The updated Strategy includes a series of 10 indicators, and Brooks noted that indicator seven has been modified. The previous indicator, “Increase the percentage of Ryan White HIV/AIDS Program clients with permanent housing from 82 percent to 86 percent” has been changed to “Reduce the percentage of persons in HIV medical care who are homeless to no more than 5 percent.” The government has also released supplementary documents detailing how the indicators are measured.

The Strategy includes three indicators under development – meaning that targets and quantitative measures for these indicators have yet to be identified, but that they will be tracked in the future. These three indicators concern PrEP uptake, stigma and HIV among trans people. Brooks noted that systems and structures that capture information related to trans people will need to be built before stakeholders can develop helpful ways to respond.

Brooks explained that, as a social worker, he’s pleased that the Strategy focusses on whole person health and the understanding that people interact with systems on a daily basis and have bio-psycho-social needs that must be addressed. He emphasized that implementation of the Strategy needs to be a national – rather than federal – project in which communities work with the next administration to advance their goals.

In an interview with OHTN staff, David Holtgrave, Vice-Chair of the Presidential Advisory Council on HIV/AIDS, sounded a similar note when he expressed confidence that efforts to address the HIV epidemic will survive the 2016 presidential election. “Just because there’s a change in political office, whether it’s a party or a person, we can’t let up on our efforts around HIV and AIDS, and so I think it’s been critical to be able to put [the Strategy] in place,” he said. “I think the best way to prepare for the next election is making sure that there’s a long-term strategy, and our foot is firmly on the throttle moving forward.”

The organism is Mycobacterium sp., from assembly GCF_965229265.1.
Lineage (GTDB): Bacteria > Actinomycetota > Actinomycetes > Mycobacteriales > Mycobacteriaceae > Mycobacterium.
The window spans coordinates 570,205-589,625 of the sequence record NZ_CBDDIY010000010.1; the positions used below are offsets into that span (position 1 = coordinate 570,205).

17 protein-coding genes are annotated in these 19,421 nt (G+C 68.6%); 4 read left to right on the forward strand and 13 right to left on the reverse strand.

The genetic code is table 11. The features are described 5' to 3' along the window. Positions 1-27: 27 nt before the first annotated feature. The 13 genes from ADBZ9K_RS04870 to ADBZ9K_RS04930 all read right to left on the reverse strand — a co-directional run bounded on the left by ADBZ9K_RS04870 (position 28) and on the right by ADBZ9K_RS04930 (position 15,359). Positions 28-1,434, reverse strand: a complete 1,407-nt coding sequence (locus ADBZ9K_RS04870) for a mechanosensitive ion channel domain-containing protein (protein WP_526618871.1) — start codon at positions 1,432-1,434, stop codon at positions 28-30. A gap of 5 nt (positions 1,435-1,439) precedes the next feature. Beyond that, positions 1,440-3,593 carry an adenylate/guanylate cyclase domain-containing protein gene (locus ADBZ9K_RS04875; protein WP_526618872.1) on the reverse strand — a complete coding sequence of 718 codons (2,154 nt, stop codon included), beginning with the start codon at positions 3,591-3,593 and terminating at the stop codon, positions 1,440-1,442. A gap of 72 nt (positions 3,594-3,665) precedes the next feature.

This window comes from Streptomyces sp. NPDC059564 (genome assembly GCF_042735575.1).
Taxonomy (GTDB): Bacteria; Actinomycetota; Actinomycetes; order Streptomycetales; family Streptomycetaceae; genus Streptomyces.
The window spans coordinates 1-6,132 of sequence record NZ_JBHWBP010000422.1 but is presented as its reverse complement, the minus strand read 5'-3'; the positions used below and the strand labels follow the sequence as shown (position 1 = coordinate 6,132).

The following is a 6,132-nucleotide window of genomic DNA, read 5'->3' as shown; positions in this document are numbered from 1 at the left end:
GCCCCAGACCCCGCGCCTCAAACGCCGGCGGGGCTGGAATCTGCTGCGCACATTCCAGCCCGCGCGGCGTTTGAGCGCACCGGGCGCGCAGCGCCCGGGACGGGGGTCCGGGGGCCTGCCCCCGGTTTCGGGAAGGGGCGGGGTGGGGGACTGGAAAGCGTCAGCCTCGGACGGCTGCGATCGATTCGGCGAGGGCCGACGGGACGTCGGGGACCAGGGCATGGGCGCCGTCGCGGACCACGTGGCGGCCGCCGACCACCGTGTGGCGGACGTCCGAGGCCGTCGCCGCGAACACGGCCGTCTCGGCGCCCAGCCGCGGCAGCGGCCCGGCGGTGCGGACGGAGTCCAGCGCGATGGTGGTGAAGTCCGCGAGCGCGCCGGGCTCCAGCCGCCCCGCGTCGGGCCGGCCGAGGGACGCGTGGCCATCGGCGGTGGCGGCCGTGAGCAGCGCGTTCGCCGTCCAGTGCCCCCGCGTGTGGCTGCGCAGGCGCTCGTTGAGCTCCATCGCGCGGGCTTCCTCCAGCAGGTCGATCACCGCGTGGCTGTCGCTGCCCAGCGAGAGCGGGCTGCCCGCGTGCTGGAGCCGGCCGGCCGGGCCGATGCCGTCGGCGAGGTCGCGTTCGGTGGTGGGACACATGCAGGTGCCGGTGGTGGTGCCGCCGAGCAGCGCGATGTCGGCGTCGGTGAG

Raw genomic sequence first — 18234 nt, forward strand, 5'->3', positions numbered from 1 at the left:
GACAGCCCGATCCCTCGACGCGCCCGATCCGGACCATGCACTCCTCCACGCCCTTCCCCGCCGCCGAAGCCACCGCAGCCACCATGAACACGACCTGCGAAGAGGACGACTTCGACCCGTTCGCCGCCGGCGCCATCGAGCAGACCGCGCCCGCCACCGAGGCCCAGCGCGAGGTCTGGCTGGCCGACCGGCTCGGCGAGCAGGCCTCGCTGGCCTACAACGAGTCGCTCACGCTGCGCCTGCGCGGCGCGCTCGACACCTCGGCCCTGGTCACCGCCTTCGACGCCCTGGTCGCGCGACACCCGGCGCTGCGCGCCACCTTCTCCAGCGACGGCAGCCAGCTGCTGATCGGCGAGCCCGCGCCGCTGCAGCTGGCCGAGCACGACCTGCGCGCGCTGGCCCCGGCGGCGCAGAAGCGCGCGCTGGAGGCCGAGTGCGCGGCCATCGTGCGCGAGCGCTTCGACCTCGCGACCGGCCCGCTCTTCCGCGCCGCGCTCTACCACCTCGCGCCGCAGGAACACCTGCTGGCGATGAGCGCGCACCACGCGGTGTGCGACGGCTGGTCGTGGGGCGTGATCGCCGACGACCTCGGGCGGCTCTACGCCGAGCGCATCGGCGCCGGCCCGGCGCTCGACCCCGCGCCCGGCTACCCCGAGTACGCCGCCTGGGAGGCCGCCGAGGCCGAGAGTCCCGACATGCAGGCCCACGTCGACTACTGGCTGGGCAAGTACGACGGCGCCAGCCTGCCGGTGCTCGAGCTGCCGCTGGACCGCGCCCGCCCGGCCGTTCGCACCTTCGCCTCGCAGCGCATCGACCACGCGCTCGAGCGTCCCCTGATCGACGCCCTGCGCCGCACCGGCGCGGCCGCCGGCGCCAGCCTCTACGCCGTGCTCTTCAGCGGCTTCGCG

Strengths and Weaknesses of the Updated Strategy

In a panel discussion following Brooks’ address, David Holtgrave shared highlights from the SWOT analysis that he and Robert Greenwald completed in response to the updated strategy. Among the Strategy’s strengths were:

  • It strikes a balance between addressing the needs of the general population and communities disproportionately affected by HIV.